Aron Melber was an official at a private religious school in Rockland County, New York, that participated in the E-Rate program with some of the defendants. He has now admitted that he filed false certifications with the E-Rate program, falsely claiming to have obtained authorized E‑Rate funded equipment and services from vendors selected through a fair and open bidding process.

PERETZ KLEIN, 66, of Spring Valley, New York, pled guilty today before United States Magistrate Judge Judith McCarthy. As part of his plea agreement, PERETZ KLEIN also agreed to forfeit $1,144,288.37, and to pay restitution of the same amount. PERETZ KLEIN is scheduled to be sentenced by Judge Karas on June 17, 2020.

SUSAN KLEIN, 59, of Spring Valley, New York, also pled guilty today before Judge McCarthy. As part of her plea agreement, SUSAN KLEIN also agreed to forfeit $1,144,288.37, and to pay restitution of the same amount. SUSAN KLEIN is scheduled to be sentenced by Judge Karas on June 17, 2020.

SIMON GOLDBRENER, 57, of Monsey, New York, pled guilty on February 3, 2020, before United States Magistrate Judge Paul E. Davison. As part of his plea agreement, GOLDBRENER also agreed to forfeit $479,357.18, and to pay restitution of the same amount. GOLDBRENER is scheduled to be sentenced by Judge Karas on June 8, 2020.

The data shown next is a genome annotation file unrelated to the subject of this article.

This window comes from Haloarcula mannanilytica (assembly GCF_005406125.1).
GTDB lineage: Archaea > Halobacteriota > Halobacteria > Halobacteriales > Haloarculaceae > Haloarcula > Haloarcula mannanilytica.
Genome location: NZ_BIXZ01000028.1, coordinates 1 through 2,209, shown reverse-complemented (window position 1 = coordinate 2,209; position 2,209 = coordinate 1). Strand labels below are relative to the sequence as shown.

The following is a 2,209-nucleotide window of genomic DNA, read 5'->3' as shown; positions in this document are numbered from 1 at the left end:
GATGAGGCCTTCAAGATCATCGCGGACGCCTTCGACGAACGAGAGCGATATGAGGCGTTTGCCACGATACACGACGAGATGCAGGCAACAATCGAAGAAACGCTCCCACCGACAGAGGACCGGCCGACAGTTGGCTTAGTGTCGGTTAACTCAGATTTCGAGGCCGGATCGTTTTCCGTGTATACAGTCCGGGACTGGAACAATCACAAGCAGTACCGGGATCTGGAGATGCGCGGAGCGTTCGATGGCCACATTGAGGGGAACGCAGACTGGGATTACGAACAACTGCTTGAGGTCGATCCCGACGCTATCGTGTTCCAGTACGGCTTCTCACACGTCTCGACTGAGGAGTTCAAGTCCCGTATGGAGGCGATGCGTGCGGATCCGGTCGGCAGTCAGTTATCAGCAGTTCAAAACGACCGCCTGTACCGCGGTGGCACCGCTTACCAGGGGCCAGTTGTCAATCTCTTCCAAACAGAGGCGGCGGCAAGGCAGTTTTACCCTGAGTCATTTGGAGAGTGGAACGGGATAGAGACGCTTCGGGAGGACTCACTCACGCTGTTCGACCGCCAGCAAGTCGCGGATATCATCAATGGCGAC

MOSHE SCHWARTZ, 46, of Monsey, New York, pled guilty on February 6, 2020, before Judge Davison. As part of his plea agreement, SCHWARTZ also agreed to forfeit $275,160.00, and to pay restitution of the same amount. SCHWARTZ is scheduled to be sentenced by Judge Karas on June 8, 2020.

BEN KLEIN, 41, of Monsey, New York, pled guilty on January 24, 2020, before United States Magistrate Judge Lisa Margaret Smith. As part of his plea agreement, BEN KLEIN also agreed to forfeit $412,586.37, and to pay restitution of the same amount. BEN KLEIN is scheduled to be sentenced by Judge Karas on May 22, 2020.

SHOLEM STEINBERG, 41, of Monsey, New York, pled guilty on January 30, 2020, before Judge McCarthy. As part of his plea agreement, STEINBERG also agreed to forfeit $191,423.50, and to pay restitution of the same amount. STEINBERG is scheduled to be sentenced by Judge Karas on May 12, 2020.

ARON MELBER, 44, of Monsey, New York, pled guilty on January 30, 2020, before Judge McCarthy. As part of his plea agreement, STEINBERG also agreed to forfeit $127,654.55, and to pay restitution of the same amount. STEINBERG is scheduled to be sentenced by Judge Karas on May 8, 2020.